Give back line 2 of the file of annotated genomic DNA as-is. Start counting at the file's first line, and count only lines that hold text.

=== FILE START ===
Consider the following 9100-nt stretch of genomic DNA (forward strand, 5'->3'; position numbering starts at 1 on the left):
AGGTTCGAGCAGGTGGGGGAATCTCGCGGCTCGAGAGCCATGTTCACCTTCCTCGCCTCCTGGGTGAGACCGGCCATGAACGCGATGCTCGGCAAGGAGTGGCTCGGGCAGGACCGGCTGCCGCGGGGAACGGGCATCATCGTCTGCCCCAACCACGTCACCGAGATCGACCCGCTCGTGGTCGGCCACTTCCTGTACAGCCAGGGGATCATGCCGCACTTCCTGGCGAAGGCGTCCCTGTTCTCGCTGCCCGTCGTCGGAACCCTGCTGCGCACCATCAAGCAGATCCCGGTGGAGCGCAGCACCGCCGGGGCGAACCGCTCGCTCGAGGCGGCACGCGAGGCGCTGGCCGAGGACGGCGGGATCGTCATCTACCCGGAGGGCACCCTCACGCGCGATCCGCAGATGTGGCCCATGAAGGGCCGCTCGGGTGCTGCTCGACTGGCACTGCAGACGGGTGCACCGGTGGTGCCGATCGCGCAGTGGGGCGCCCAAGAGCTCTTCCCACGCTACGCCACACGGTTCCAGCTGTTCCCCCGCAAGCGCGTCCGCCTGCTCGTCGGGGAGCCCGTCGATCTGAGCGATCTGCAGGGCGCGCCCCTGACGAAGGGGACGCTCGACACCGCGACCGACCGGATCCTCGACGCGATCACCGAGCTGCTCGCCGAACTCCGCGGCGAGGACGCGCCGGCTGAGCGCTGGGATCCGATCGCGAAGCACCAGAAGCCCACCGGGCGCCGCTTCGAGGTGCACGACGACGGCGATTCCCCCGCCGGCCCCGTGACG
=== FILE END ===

AGGTTCGAGCAGGTGGGGGAATCTCGCGGCTCGAGAGCCATGTTCACCTTCCTCGCCTCCTGGGTGAGACCGGCCATGAACGCGATGCTCGGCAAGGAGTGGCTCGGGCAGGACCGGCTGCCGCGGGGAACGGGCATCATCGTCTGCCCCAACCACGTCACCGAGATCGACCCGCTCGTGGTCGGCCACTTCCTGTACAGCCAGGGGATCATGCCGCACTTCCTGGCGAAGGCGTCCCTGTTCTCGCTGCCCGTCGTCGGAACCCTGCTGCGCACCATCAAGCAGATCCCGGTGGAGCGCAGCACCGCCGGGGCGAACCGCTCGCTCGAGGCGGCACGCGAGGCGCTGGCCGAGGACGGCGGGATCGTCATCTACCCGGAGGGCACCCTCACGCGCGATCCGCAGATGTGGCCCATGAAGGGCCGCTCGGGTGCTGCTCGACTGGCACTGCAGACGGGTGCACCGGTGGTGCCGATCGCGCAGTGGGGCGCCCAAGAGCTCTTCCCACGCTACGCCACACGGTTCCAGCTGTTCCCCCGCAAGCGCGTCCGCCTGCTCGTCGGGGAGCCCGTCGATCTGAGCGATCTGCAGGGCGCGCCCCTGACGAAGGGGACGCTCGACACCGCGACCGACCGGATCCTCGACGCGATCACCGAGCTGCTCGCCGAACTCCGCGGCGAGGACGCGCCGGCTGAGCGCTGGGATCCGATCGCGAAGCACCAGAAGCCCACCGGGCGCCGCTTCGAGGTGCACGACGACGGCGATTCCCCCGCCGGCCCCGTGACG